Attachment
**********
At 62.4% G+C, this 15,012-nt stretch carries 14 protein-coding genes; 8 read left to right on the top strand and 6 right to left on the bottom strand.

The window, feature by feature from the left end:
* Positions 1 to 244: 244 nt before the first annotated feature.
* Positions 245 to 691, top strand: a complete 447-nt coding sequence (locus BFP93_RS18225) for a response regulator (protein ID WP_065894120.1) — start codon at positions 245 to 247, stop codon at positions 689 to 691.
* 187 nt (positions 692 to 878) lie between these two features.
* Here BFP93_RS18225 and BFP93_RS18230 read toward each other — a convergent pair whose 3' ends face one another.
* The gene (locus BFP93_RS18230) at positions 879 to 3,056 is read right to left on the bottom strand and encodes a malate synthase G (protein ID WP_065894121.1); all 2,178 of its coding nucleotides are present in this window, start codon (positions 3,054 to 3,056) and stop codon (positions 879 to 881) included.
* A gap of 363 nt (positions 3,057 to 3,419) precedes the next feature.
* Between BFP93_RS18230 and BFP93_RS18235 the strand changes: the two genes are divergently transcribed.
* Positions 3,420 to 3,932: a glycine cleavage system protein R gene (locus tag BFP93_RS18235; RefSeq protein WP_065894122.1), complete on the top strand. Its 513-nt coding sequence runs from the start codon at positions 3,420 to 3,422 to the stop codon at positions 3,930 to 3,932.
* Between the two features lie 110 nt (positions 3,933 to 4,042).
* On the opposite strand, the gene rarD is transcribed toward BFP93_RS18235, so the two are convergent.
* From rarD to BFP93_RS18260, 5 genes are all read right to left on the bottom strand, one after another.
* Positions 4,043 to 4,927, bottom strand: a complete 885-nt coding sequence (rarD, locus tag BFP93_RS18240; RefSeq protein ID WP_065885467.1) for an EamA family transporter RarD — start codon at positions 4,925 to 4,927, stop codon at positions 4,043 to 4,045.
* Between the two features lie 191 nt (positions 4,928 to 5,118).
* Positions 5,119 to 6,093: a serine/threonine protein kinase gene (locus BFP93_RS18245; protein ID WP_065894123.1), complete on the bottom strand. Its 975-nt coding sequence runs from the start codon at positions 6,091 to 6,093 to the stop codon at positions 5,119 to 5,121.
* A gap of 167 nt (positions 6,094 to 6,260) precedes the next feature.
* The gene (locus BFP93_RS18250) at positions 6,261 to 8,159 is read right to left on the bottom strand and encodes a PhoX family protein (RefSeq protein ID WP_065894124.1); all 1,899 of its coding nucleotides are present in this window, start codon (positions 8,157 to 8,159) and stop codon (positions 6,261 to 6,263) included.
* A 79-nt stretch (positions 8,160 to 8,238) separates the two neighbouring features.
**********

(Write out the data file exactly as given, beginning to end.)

At 62.4% G+C, this 15,012-nt stretch carries 14 protein-coding genes; 8 read left to right on the top strand and 6 right to left on the bottom strand.

The window, feature by feature from the left end:
* Positions 1 to 244: 244 nt before the first annotated feature.
* Positions 245 to 691, top strand: a complete 447-nt coding sequence (locus BFP93_RS18225) for a response regulator (protein ID WP_065894120.1) — start codon at positions 245 to 247, stop codon at positions 689 to 691.
* 187 nt (positions 692 to 878) lie between these two features.
* Here BFP93_RS18225 and BFP93_RS18230 read toward each other — a convergent pair whose 3' ends face one another.
* The gene (locus BFP93_RS18230) at positions 879 to 3,056 is read right to left on the bottom strand and encodes a malate synthase G (protein ID WP_065894121.1); all 2,178 of its coding nucleotides are present in this window, start codon (positions 3,054 to 3,056) and stop codon (positions 879 to 881) included.
* A gap of 363 nt (positions 3,057 to 3,419) precedes the next feature.
* Between BFP93_RS18230 and BFP93_RS18235 the strand changes: the two genes are divergently transcribed.
* Positions 3,420 to 3,932: a glycine cleavage system protein R gene (locus tag BFP93_RS18235; RefSeq protein WP_065894122.1), complete on the top strand. Its 513-nt coding sequence runs from the start codon at positions 3,420 to 3,422 to the stop codon at positions 3,930 to 3,932.
* Between the two features lie 110 nt (positions 3,933 to 4,042).
* On the opposite strand, the gene rarD is transcribed toward BFP93_RS18235, so the two are convergent.
* From rarD to BFP93_RS18260, 5 genes are all read right to left on the bottom strand, one after another.
* Positions 4,043 to 4,927, bottom strand: a complete 885-nt coding sequence (rarD, locus tag BFP93_RS18240; RefSeq protein ID WP_065885467.1) for an EamA family transporter RarD — start codon at positions 4,925 to 4,927, stop codon at positions 4,043 to 4,045.
* Between the two features lie 191 nt (positions 4,928 to 5,118).
* Positions 5,119 to 6,093: a serine/threonine protein kinase gene (locus BFP93_RS18245; protein ID WP_065894123.1), complete on the bottom strand. Its 975-nt coding sequence runs from the start codon at positions 6,091 to 6,093 to the stop codon at positions 5,119 to 5,121.
* A gap of 167 nt (positions 6,094 to 6,260) precedes the next feature.
* The gene (locus BFP93_RS18250) at positions 6,261 to 8,159 is read right to left on the bottom strand and encodes a PhoX family protein (RefSeq protein ID WP_065894124.1); all 1,899 of its coding nucleotides are present in this window, start codon (positions 8,157 to 8,159) and stop codon (positions 6,261 to 6,263) included.
* A 79-nt stretch (positions 8,160 to 8,238) separates the two neighbouring features.